But the result will be striking. Among the features, the roughly 6,800-yard course will be increased to about 7,200 yards, all within the same 144 acres of the Ditto property, making it the longest of the city’s four public courses. The added length invites low-handicap golfers and potential collegiate events, according to the city’s website.
The design includes a new irrigation system with a three-acre supply lake, which will be part of the enhanced view from the clubhouse. Two new streams will run down into the lake. The new course will have 74 bunkers, compared with about 10 on the old course.
And the new topography will sport a gentle tilt inward to help keep the ball away from the rough, which was the opposite tendency of the old course.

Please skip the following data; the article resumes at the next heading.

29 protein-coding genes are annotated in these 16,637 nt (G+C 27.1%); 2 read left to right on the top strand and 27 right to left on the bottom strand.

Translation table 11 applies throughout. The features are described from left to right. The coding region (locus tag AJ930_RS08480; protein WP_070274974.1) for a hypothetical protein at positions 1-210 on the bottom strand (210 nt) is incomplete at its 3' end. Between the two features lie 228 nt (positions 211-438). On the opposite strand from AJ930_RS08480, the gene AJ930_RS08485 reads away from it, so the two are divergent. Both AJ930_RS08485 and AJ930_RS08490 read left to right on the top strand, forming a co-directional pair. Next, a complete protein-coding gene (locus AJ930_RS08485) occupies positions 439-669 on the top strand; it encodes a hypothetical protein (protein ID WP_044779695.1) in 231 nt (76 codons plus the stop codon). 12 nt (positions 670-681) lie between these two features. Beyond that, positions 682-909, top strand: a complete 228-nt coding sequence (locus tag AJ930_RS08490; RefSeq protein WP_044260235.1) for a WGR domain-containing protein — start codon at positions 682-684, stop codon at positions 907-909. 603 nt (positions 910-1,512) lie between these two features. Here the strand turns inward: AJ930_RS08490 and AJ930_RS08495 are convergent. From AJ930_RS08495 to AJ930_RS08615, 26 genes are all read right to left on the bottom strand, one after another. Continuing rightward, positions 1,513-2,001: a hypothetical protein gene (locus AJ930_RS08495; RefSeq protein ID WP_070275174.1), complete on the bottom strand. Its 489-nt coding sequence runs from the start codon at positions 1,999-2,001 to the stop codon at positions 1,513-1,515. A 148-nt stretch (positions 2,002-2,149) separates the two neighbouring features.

What we’re trying to do is make it a more playable course, to where everything kind of funnels more towards the center of the fairway.
Jadey James, city parks project manager
“What we’re trying to do is make it a more playable course, to where everything kind of funnels more towards the center of the fairway,” James said. “We want to make it a more enjoyable course. The average golfer wants to come out and have a great day of golf. When you’re playing out of the rough, it’s hard to do that.”
Among the smaller attractions will be a birdhouse, to be relocated from a precarious perch where it was noticed Thursday afternoon above a field of churning clay.
James said a nice spot will be found for it. “Our golf courses are members of the Audubon Society,” he said.
Golf industry in the rough
Ditto’s facelift comes as the golf industry struggles with a lukewarm economic recovery and more courses are closing than opening. The U.S. had 15,204 golf facilities at the end of 2015, down 168 from 2014, according to the National Golf Foundation.
The numbers have been in decline since the 2008 recession. The NGF reports the number of golf courses increased from 12,847 in 1990 to 16,372 in 2005, then dropped to 15,890 in 2010. Texas had 783 golf facilities, ranking fifth among the states.